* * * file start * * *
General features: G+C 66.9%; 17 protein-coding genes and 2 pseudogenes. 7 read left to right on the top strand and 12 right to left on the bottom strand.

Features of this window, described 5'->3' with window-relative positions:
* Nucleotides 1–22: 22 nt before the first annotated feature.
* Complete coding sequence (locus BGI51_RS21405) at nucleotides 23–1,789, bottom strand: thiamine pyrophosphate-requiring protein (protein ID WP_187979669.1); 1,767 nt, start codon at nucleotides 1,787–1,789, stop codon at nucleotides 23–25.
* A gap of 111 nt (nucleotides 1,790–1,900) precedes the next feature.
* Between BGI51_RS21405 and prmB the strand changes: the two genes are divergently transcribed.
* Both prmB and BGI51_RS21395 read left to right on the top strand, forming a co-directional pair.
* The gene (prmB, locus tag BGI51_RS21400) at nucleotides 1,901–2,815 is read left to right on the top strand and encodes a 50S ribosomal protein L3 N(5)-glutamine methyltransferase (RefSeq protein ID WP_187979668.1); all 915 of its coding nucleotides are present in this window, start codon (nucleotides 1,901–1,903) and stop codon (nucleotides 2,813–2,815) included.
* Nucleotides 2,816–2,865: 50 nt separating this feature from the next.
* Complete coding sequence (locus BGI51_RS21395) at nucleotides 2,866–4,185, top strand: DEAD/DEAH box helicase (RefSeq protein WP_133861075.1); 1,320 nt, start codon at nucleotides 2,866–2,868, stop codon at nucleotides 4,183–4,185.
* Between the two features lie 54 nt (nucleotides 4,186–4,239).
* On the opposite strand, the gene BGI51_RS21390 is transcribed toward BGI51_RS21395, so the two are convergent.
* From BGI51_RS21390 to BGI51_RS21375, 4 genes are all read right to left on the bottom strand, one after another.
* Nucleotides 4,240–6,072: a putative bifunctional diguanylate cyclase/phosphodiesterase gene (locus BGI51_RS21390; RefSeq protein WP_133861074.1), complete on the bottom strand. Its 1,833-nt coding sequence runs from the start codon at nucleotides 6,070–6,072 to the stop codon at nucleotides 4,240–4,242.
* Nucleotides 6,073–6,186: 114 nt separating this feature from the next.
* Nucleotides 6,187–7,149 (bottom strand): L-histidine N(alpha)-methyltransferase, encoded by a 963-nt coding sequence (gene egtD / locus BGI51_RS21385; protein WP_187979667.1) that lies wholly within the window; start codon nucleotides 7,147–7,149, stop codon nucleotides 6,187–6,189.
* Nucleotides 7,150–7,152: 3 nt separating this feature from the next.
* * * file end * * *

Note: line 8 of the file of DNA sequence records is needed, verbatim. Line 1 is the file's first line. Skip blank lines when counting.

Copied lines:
* The gene (prmB, locus tag BGI51_RS21400) at nucleotides 1,901–2,815 is read left to right on the top strand and encodes a 50S ribosomal protein L3 N(5)-glutamine methyltransferase (RefSeq protein ID WP_187979668.1); all 915 of its coding nucleotides are present in this window, start codon (nucleotides 1,901–1,903) and stop codon (nucleotides 2,813–2,815) included.